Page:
Maybe the third time Jerome Powell will get lucky.
The Federal Reserve chairman looked close to pulling off a soft landing of the ebbing U.S. economy twice this year -- at the start of May and the end of July.
Each time though he saw his plans blown off course via an escalation of trade tensions by President Donald Trump. Things were bad enough in August that Powell delayed his vacation by a day to assess the fallout.
As he approaches his third year as Fed chairman, Powell is again sounding confident that the economy and monetary policy are in a good place, calibrated to help extend the record-long U.S. economic expansion.
Reflecting his contentment, Powell and his colleagues are expected to leave interest rates unchanged on Wednesday after cutting them at three consecutive meetings. And they’re keeping their fingers crossed that Trump will decide not to follow through on his threat to impose more tariffs on Chinese imports on Dec. 15.
“The jury is still out but it’s very much looking like a soft landing,” said Princeton University professor Alan Blinder, who served as Fed vice chairman from 1994 to 1996, the last — and arguably only — time the central bank cooled off the economy without crashing it into recession.
A recession probability model developed by Bloomberg economists puts the odds of a contraction in the next 12 months at about one in four, down from close to one in two a year ago, when financial markets were spooked by what even some Fed insiders admit was a poorly executed December rate increase.
“One can argue that at the end of 2018 they were a little slow to recognize that things had turned,” former Fed Vice Chairman Donald Kohn said. But Powell “corrected it within weeks” by signaling that the Fed was putting further hikes on hold.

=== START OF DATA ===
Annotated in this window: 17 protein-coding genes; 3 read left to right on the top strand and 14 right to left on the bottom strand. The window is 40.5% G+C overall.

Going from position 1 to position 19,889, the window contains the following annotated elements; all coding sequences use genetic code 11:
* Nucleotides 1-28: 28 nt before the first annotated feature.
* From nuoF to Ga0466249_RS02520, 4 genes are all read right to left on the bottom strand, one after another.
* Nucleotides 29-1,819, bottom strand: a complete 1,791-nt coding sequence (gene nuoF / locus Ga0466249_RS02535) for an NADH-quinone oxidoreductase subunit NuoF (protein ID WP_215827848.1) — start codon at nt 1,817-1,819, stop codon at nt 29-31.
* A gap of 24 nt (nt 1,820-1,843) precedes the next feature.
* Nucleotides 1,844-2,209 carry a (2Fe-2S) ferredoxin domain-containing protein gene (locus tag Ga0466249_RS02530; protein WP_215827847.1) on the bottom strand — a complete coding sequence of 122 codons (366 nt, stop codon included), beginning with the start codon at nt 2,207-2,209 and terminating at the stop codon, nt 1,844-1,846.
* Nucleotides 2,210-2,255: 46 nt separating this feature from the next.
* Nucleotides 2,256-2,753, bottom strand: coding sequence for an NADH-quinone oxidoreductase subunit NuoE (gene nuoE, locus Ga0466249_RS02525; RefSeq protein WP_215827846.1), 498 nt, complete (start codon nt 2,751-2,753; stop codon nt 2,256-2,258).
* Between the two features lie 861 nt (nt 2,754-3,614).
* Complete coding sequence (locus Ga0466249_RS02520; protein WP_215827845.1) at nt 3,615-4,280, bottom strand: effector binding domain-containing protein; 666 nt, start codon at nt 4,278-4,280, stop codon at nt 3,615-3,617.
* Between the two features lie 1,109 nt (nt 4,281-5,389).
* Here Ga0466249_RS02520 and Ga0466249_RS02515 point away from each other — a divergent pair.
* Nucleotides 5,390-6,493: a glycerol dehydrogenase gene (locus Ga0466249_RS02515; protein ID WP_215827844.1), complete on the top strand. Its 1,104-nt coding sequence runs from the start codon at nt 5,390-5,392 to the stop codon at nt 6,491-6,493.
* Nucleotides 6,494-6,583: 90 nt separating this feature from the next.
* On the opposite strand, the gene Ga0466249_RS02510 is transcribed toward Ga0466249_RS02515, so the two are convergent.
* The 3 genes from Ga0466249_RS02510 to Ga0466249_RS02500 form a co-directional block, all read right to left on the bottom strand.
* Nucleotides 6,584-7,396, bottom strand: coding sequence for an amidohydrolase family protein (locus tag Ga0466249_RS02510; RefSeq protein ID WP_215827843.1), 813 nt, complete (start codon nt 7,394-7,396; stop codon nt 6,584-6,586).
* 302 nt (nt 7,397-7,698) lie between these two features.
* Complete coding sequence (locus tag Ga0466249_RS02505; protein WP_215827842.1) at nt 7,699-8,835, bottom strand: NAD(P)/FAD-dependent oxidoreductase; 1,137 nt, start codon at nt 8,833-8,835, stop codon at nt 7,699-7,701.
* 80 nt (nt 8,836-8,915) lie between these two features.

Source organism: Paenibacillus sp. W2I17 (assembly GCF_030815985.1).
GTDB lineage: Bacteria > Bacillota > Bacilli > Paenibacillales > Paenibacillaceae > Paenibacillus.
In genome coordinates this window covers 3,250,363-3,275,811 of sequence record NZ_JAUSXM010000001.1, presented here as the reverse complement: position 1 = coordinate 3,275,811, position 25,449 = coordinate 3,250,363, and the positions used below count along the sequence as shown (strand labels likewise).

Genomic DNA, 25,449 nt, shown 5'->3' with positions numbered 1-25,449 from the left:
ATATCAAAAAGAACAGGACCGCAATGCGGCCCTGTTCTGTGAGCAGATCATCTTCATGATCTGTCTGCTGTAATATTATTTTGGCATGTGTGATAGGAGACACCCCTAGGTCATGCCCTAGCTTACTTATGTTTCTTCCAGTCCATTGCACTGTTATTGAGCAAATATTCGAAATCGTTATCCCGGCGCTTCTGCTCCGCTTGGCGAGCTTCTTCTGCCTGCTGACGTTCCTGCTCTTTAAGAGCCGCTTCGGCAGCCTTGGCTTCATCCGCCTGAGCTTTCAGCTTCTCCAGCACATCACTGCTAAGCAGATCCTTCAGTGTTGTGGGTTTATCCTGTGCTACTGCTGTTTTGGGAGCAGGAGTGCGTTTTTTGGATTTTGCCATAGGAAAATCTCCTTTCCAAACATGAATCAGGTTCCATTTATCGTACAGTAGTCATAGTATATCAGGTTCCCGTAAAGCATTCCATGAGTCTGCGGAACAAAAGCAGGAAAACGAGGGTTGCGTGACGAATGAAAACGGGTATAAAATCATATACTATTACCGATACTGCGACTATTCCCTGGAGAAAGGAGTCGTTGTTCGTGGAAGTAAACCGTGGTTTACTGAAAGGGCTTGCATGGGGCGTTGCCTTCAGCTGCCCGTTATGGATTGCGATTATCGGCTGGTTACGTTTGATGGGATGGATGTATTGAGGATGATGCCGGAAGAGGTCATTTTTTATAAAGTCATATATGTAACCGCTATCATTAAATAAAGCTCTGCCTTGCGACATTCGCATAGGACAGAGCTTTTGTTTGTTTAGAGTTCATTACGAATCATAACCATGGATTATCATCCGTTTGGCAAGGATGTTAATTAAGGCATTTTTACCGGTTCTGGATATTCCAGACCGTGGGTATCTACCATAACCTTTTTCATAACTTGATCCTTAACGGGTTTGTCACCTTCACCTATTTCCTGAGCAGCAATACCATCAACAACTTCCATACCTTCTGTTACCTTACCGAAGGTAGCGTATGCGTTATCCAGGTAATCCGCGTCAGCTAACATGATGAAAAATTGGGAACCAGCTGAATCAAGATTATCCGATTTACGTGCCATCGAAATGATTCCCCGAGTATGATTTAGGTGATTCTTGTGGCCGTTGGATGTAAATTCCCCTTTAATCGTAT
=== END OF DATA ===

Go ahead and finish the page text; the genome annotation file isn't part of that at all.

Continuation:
How things go from here is critical not only for Powell’s legacy. It’s also important for the reputation of the politically independent central bank as it faces an onslaught of criticism from the president.
Trump has a lot riding on Powell’s ability to keep the economy purring as well. A 2020 downturn would probably imperil his chances of winning re-election in November.
At the heart of the interplay between Trump and Powell is a paradox. Fed insiders insist that Powell has turned a deaf ear to Trump’s demands that he gin up growth by slashing rates.
But after increasing rates four times in 2018, the central bank has reversed course this year, acting quickly to shelter the economy from Trump’s trade squalls and slow global growth.
“They’ve inadvertently encouraged the trade war” by anesthetizing the markets with pre-emptive rate cuts, said Ethan Harris, head of global economic research for Bank of America Corp.
The reductions have also raised questions about the Fed’s susceptibility to political pressure.
“I worry that the committee will be thought of as less independent and less credible because they eased rates this year after the president criticized the Fed,” said Yale University professor William English, a former senior economist at the central bank, who nevertheless supported the rate cuts.
Going into 2020, Powell has suggested that enough is enough. He’s said it would take a “material reassessment” of the Fed’s outlook for moderate growth, a strong labor market and inflation around 2% for it to move again.